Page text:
In this morning’s Today Show, we were presented with yet another variation on what has become an all-too-familiar story running with increasing frequency in the heat of the college application season: “Is college worth it?”
We’ll save you the suspense. The answer—like it usually is for these stories—is “yes”, but first you must pass through a haunted house of drama and factoids.
First act: Usually these stories start with a liberal arts major (in this case, a French major) who graduated into a world reluctant to hire her because of “her limited skill set.”
Second act: The recent graduate, faced with a college debt of $50,000, “settles” for a job that does not employ the skills she learned in her major (in this case, working as a customer service rep for an awning company).
Third act: Cut to the reporter (in this case, financial expert, Jean Chatzky) back in the studio summarizing the state of affairs for the host (in this case, Matt Lauer), who serves as a proxy for the target audience (in this parents of college-bound students). The exchange usually goes like this:
- Proof point: Flash a screen with data showing the difference in lifetime earnings between bachelor’s degrees holders and high school diploma holders (about $1 million; so, yes, it’s technically worth it).
- Counterpoint: But what about that double-whammy of debt and unemployability?
- Solutions offered:
- save your money by attending community college then four-year college (a viable option for many)
- pick an in-demand major, like medical technology, nursing, education, math & computer science, or engineering
- corollary: watch out for those majors that don’t have jobs named after them (e.g., things like “English” or “history” or “philosophy”)
And there, in a three-minute story, you have some one-size-fits-all advice on college and major selection.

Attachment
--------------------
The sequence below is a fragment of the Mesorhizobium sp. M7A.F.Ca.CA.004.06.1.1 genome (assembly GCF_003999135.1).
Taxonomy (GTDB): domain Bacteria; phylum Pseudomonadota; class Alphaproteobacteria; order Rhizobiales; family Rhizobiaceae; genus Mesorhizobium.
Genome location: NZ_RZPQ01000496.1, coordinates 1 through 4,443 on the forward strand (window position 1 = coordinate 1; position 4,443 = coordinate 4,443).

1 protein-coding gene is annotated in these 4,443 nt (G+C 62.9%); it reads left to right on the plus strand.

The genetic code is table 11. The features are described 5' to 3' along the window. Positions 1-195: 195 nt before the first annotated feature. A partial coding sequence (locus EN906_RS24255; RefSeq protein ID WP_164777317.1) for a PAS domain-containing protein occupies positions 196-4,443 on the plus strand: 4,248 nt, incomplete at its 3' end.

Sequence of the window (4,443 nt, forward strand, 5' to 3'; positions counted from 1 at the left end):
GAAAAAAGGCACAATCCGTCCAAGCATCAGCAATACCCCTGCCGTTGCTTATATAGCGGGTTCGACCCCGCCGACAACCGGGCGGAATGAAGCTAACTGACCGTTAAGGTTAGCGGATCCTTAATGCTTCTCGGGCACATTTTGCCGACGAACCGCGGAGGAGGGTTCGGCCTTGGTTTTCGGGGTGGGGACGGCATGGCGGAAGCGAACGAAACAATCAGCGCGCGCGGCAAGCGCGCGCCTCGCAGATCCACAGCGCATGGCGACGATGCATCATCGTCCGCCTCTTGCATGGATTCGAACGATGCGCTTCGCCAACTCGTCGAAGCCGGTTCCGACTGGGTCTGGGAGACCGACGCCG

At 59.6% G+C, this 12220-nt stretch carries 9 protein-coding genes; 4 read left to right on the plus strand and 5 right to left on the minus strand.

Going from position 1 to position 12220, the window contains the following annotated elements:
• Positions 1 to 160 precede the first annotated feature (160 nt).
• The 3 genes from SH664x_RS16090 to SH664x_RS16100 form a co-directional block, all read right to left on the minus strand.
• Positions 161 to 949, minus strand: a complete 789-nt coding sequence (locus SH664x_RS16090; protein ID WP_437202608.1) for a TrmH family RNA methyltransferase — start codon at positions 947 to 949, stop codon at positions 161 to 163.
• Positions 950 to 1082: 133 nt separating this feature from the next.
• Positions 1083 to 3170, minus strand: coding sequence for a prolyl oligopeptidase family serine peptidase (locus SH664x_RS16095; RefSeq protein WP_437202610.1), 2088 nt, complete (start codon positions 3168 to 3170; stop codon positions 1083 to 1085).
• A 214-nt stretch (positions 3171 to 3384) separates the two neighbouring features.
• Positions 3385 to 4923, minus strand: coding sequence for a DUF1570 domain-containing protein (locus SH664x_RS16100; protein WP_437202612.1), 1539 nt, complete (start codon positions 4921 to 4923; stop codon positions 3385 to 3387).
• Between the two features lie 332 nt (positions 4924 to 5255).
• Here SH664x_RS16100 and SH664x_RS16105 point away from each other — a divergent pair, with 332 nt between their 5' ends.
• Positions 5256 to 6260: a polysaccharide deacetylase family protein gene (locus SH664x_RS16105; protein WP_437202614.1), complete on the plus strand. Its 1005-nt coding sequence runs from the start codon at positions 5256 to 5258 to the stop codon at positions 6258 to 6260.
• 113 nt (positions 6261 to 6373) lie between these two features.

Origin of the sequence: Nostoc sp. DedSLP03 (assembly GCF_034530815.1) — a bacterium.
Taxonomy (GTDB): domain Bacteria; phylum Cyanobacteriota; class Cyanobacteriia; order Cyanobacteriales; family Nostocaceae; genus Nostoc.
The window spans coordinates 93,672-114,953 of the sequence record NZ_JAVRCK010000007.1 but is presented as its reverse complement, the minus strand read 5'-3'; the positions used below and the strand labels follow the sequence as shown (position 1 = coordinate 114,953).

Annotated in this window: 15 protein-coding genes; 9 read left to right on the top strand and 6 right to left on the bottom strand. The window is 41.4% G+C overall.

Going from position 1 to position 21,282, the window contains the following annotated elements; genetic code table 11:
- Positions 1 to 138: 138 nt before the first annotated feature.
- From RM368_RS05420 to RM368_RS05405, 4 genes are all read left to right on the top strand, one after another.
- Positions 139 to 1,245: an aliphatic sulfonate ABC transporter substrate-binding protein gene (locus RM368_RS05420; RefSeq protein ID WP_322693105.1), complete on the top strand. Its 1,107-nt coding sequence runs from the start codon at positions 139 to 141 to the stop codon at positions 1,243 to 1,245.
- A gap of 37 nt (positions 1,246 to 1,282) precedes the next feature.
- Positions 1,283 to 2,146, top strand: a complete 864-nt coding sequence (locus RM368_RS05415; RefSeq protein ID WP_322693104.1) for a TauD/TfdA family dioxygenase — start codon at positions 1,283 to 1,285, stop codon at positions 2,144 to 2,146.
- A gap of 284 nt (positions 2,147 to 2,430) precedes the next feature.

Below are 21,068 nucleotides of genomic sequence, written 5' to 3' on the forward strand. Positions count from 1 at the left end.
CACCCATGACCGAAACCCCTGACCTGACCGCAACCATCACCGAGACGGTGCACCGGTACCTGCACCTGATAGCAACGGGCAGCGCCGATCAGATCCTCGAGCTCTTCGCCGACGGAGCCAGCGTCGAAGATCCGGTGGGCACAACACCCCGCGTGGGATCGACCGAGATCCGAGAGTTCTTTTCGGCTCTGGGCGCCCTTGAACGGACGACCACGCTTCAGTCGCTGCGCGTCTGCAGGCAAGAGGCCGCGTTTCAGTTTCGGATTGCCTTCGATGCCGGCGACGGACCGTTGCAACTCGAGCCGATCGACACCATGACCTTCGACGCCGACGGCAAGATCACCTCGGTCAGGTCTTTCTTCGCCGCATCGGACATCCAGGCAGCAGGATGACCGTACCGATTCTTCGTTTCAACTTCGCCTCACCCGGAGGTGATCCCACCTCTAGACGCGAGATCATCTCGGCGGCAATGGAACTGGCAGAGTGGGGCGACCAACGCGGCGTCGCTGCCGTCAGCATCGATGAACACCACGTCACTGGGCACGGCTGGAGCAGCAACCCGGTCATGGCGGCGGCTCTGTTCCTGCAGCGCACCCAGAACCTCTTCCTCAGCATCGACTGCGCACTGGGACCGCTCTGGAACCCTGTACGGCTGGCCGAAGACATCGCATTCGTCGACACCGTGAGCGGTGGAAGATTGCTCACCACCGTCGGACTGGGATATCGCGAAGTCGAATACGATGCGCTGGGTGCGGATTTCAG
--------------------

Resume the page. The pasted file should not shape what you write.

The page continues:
We cannot ignore an economy that continues to present significant challenges to all of us. We cannot ignore that there are students out there taking on extraordinary debt to attend college. (In news stories, there is generally a direct relationship between the size of the debt and the level of tension in the story.) We acknowledge that there are a number of in-demand majors, such as those listed above, that have clearer prospects (though certainly no guarantees) for employment than others. There is comfort in certainty.
But what if you’re not interested in those majors? What if you are one of those students for whom a liberal arts major at a liberal arts college is the right fit?
Take heart: the college investment for many people is not simply an investment in job training for your first gig out of college. As we mentioned in an earlier blog, an investment in a place like Lawrence University is an investment for a lifetime, which will comprise, quite likely, more than your first job out of college: perhaps a trip to graduate or professional school; a career change or two; and a host of experiences that will call upon your abilities to find common ground with people who look, think, act, and believe differently than you do. It’s our job to prepare you for all of these by pushing you to become: a nimble, lifelong learner; a strong compelling writer; a creative problem solver; a critical thinker; a competent arguer; and a person equally adept at independence and collaboration. In other words, an eminently employable person.
And one last thing for you budding liberal arts majors out there: Matt Lauer pursued a telecommunications major at Ohio University, a liberal arts college. Jean Chatzky earned a B.A. from the University of Pennsylvania in—wait for it—English.